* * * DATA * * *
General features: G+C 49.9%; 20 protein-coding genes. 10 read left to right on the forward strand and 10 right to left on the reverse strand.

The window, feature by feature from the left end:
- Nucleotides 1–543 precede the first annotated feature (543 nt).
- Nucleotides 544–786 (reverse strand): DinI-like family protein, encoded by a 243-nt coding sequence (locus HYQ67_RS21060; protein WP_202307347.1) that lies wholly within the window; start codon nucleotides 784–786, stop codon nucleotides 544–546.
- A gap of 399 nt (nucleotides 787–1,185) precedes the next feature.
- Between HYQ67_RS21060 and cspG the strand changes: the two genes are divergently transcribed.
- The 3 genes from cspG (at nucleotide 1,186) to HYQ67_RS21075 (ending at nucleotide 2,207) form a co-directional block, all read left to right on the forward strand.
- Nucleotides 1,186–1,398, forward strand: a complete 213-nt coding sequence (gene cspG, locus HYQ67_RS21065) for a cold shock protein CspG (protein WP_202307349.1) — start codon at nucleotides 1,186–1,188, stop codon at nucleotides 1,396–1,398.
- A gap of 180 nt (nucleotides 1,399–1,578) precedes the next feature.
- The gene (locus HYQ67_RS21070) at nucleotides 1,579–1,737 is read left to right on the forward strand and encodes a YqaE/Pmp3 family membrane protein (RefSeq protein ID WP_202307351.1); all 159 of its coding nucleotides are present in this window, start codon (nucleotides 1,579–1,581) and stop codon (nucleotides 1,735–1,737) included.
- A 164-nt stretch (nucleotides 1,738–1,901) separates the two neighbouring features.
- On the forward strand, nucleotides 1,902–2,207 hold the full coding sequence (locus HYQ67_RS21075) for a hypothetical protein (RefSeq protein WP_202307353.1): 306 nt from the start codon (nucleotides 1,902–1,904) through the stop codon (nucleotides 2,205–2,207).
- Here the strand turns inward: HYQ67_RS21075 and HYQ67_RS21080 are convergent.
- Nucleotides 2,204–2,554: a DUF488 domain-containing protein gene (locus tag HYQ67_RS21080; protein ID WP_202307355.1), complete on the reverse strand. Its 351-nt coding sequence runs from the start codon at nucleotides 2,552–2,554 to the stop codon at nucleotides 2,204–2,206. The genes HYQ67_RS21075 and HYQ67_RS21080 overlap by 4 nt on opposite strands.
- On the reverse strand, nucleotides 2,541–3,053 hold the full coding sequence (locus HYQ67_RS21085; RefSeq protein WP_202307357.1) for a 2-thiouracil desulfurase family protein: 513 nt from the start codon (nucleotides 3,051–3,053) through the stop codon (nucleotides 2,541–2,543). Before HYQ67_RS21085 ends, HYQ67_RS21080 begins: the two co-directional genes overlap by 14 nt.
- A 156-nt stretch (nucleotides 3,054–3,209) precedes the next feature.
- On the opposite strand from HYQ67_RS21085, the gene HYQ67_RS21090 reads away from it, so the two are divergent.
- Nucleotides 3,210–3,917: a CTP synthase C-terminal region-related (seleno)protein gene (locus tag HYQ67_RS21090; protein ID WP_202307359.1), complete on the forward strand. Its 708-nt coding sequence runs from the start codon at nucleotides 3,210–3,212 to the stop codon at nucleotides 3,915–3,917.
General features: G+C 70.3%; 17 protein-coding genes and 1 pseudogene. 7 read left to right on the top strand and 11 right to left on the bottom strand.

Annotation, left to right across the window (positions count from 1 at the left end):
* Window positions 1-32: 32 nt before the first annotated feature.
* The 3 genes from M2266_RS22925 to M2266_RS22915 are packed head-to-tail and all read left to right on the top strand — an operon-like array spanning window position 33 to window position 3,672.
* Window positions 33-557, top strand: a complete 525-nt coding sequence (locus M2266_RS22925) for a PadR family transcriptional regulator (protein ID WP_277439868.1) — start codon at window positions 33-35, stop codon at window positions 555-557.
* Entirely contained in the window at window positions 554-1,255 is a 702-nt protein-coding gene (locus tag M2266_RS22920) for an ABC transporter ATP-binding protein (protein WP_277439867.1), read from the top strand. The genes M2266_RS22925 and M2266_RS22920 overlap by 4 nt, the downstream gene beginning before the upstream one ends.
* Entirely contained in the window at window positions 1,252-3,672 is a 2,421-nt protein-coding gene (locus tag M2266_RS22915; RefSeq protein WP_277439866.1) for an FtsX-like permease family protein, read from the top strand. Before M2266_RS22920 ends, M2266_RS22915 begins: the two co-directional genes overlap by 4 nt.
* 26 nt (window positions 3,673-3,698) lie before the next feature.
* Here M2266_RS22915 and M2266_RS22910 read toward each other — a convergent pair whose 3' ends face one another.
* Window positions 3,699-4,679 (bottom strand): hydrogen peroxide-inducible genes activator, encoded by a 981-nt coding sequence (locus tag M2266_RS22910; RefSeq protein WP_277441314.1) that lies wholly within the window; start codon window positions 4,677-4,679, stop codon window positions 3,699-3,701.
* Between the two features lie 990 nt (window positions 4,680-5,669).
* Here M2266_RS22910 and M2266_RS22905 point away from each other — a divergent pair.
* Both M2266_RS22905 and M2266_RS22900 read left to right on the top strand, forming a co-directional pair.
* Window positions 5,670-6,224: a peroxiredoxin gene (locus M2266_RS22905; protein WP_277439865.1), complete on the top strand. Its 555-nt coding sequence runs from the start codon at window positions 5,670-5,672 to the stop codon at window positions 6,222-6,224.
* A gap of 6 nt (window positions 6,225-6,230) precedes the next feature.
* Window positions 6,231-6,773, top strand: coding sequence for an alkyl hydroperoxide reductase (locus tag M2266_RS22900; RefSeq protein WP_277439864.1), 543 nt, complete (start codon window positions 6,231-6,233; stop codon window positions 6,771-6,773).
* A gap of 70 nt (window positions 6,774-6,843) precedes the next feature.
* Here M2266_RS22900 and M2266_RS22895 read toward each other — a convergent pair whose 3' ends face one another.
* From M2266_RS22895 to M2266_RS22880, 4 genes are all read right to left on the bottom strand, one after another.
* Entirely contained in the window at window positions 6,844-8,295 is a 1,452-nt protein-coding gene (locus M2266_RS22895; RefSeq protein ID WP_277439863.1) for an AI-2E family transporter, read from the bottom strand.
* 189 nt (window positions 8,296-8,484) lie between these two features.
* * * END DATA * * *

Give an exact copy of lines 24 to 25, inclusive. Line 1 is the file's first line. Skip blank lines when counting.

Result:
* Entirely contained in the window at window positions 554-1,255 is a 702-nt protein-coding gene (locus tag M2266_RS22920) for an ABC transporter ATP-binding protein (protein WP_277439867.1), read from the top strand. The genes M2266_RS22925 and M2266_RS22920 overlap by 4 nt, the downstream gene beginning before the upstream one ends.
* Entirely contained in the window at window positions 1,252-3,672 is a 2,421-nt protein-coding gene (locus tag M2266_RS22915; RefSeq protein WP_277439866.1) for an FtsX-like permease family protein, read from the top strand. Before M2266_RS22920 ends, M2266_RS22915 begins: the two co-directional genes overlap by 4 nt.